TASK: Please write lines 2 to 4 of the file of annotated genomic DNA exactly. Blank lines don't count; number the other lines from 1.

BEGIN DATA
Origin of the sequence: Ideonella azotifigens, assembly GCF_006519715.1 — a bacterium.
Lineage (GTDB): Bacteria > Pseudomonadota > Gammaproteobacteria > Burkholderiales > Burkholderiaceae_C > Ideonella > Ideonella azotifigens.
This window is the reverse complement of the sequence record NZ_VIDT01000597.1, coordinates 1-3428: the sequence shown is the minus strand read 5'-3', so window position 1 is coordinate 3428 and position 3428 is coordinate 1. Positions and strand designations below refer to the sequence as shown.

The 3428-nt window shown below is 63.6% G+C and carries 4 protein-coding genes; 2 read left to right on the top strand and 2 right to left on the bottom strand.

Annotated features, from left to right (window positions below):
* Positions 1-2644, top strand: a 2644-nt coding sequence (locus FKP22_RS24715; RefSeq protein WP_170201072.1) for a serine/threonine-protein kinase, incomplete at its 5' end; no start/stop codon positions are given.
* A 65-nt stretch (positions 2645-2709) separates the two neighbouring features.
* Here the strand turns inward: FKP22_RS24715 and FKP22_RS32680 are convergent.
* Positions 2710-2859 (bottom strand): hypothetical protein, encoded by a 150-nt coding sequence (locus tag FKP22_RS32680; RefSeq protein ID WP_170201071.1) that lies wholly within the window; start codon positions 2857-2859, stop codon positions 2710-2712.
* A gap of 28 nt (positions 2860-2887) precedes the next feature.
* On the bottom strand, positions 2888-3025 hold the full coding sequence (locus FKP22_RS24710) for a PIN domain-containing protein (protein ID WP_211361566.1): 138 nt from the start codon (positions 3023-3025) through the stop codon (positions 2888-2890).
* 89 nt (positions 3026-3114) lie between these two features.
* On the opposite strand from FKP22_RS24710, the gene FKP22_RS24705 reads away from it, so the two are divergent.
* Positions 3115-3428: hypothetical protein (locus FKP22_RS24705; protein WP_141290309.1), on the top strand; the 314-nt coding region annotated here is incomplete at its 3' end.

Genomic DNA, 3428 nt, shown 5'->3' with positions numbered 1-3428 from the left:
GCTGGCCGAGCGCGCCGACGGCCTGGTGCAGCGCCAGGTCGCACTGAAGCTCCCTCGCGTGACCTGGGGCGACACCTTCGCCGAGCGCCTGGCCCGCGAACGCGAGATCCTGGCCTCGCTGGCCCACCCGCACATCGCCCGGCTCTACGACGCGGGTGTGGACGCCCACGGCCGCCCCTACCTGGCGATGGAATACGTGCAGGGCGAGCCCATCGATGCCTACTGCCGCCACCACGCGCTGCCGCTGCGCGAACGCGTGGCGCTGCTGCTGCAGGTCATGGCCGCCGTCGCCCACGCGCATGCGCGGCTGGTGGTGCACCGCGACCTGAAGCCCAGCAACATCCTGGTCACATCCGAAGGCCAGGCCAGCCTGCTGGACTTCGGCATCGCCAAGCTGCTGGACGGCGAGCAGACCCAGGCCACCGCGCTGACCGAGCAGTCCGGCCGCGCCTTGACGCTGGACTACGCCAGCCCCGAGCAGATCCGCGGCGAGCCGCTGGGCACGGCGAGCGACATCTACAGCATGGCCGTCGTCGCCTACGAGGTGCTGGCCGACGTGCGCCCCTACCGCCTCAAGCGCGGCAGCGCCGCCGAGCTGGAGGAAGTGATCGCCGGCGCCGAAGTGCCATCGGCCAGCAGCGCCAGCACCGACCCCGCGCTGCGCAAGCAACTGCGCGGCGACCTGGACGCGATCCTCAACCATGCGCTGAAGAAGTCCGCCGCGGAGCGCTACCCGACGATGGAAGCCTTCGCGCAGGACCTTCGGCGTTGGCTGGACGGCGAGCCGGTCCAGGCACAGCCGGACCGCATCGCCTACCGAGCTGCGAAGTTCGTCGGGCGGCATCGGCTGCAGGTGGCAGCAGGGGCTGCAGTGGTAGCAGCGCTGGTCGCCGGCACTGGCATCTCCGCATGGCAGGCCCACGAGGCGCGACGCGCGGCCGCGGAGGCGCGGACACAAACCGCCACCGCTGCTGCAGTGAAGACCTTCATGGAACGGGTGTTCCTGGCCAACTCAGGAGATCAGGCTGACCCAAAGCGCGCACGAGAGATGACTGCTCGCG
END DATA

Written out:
Lineage (GTDB): Bacteria > Pseudomonadota > Gammaproteobacteria > Burkholderiales > Burkholderiaceae_C > Ideonella > Ideonella azotifigens.
This window is the reverse complement of the sequence record NZ_VIDT01000597.1, coordinates 1-3428: the sequence shown is the minus strand read 5'-3', so window position 1 is coordinate 3428 and position 3428 is coordinate 1. Positions and strand designations below refer to the sequence as shown.

The 3428-nt window shown below is 63.6% G+C and carries 4 protein-coding genes; 2 read left to right on the top strand and 2 right to left on the bottom strand.